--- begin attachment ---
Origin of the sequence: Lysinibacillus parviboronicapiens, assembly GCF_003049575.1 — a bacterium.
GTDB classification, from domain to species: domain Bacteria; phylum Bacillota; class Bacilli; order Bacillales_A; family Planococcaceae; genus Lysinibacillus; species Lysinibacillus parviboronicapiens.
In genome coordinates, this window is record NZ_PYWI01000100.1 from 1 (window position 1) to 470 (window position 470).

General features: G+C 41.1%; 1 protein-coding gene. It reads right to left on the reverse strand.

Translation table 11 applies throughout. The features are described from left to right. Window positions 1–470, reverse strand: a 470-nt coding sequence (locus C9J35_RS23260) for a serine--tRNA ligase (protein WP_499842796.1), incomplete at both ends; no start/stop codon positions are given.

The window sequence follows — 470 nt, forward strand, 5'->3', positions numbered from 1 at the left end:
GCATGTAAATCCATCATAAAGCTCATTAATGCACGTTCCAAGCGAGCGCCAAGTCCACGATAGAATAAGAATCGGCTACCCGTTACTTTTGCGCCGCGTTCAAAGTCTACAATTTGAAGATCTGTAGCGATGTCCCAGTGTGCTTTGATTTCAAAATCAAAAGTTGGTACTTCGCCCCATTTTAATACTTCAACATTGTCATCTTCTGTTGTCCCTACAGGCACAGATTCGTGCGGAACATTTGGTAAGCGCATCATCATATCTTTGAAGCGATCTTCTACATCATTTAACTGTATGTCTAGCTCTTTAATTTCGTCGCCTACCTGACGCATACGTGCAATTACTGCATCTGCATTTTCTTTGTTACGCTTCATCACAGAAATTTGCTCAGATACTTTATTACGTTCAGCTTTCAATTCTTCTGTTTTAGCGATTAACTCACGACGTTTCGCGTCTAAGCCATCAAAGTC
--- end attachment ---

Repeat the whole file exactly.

Origin of the sequence: Lysinibacillus parviboronicapiens, assembly GCF_003049575.1 — a bacterium.
GTDB classification, from domain to species: domain Bacteria; phylum Bacillota; class Bacilli; order Bacillales_A; family Planococcaceae; genus Lysinibacillus; species Lysinibacillus parviboronicapiens.
In genome coordinates, this window is record NZ_PYWI01000100.1 from 1 (window position 1) to 470 (window position 470).

General features: G+C 41.1%; 1 protein-coding gene. It reads right to left on the reverse strand.

Translation table 11 applies throughout. The features are described from left to right. Window positions 1–470, reverse strand: a 470-nt coding sequence (locus C9J35_RS23260) for a serine--tRNA ligase (protein WP_499842796.1), incomplete at both ends; no start/stop codon positions are given.

The window sequence follows — 470 nt, forward strand, 5'->3', positions numbered from 1 at the left end:
GCATGTAAATCCATCATAAAGCTCATTAATGCACGTTCCAAGCGAGCGCCAAGTCCACGATAGAATAAGAATCGGCTACCCGTTACTTTTGCGCCGCGTTCAAAGTCTACAATTTGAAGATCTGTAGCGATGTCCCAGTGTGCTTTGATTTCAAAATCAAAAGTTGGTACTTCGCCCCATTTTAATACTTCAACATTGTCATCTTCTGTTGTCCCTACAGGCACAGATTCGTGCGGAACATTTGGTAAGCGCATCATCATATCTTTGAAGCGATCTTCTACATCATTTAACTGTATGTCTAGCTCTTTAATTTCGTCGCCTACCTGACGCATACGTGCAATTACTGCATCTGCATTTTCTTTGTTACGCTTCATCACAGAAATTTGCTCAGATACTTTATTACGTTCAGCTTTCAATTCTTCTGTTTTAGCGATTAACTCACGACGTTTCGCGTCTAAGCCATCAAAGTC